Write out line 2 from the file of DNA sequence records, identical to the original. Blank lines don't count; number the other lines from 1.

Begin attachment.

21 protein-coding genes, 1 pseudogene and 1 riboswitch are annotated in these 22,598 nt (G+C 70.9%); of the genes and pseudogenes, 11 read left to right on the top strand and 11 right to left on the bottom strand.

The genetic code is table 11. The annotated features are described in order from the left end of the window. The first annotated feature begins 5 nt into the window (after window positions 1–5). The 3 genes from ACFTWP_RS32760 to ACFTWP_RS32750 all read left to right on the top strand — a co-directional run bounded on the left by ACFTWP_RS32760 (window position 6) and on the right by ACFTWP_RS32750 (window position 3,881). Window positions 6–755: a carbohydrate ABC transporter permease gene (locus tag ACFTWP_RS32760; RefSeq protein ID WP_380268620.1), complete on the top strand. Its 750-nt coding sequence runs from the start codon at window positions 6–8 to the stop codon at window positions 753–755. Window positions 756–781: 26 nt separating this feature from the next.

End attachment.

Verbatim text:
The genetic code is table 11. The annotated features are described in order from the left end of the window. The first annotated feature begins 5 nt into the window (after window positions 1–5). The 3 genes from ACFTWP_RS32760 to ACFTWP_RS32750 all read left to right on the top strand — a co-directional run bounded on the left by ACFTWP_RS32760 (window position 6) and on the right by ACFTWP_RS32750 (window position 3,881). Window positions 6–755: a carbohydrate ABC transporter permease gene (locus tag ACFTWP_RS32760; RefSeq protein ID WP_380268620.1), complete on the top strand. Its 750-nt coding sequence runs from the start codon at window positions 6–8 to the stop codon at window positions 753–755. Window positions 756–781: 26 nt separating this feature from the next.